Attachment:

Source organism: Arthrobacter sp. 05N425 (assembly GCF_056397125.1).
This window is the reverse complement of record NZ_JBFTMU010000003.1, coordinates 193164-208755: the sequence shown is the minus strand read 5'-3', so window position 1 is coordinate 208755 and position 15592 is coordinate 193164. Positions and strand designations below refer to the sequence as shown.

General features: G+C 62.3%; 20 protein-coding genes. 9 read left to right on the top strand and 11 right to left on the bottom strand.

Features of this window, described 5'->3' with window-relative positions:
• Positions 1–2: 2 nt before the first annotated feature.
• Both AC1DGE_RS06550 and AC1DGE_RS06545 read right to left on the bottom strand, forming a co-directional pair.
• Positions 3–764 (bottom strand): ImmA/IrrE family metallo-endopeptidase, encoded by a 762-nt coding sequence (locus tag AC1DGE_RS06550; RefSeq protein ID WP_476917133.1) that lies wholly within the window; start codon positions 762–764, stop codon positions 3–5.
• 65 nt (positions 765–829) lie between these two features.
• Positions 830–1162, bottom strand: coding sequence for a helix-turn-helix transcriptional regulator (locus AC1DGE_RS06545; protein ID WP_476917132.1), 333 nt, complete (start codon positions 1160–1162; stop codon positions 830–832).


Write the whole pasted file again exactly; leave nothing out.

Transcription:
Source organism: Arthrobacter sp. 05N425 (assembly GCF_056397125.1).
This window is the reverse complement of record NZ_JBFTMU010000003.1, coordinates 193164-208755: the sequence shown is the minus strand read 5'-3', so window position 1 is coordinate 208755 and position 15592 is coordinate 193164. Positions and strand designations below refer to the sequence as shown.

General features: G+C 62.3%; 20 protein-coding genes. 9 read left to right on the top strand and 11 right to left on the bottom strand.

Features of this window, described 5'->3' with window-relative positions:
• Positions 1–2: 2 nt before the first annotated feature.
• Both AC1DGE_RS06550 and AC1DGE_RS06545 read right to left on the bottom strand, forming a co-directional pair.
• Positions 3–764 (bottom strand): ImmA/IrrE family metallo-endopeptidase, encoded by a 762-nt coding sequence (locus tag AC1DGE_RS06550; RefSeq protein ID WP_476917133.1) that lies wholly within the window; start codon positions 762–764, stop codon positions 3–5.
• 65 nt (positions 765–829) lie between these two features.
• Positions 830–1162, bottom strand: coding sequence for a helix-turn-helix transcriptional regulator (locus AC1DGE_RS06545; protein ID WP_476917132.1), 333 nt, complete (start codon positions 1160–1162; stop codon positions 830–832).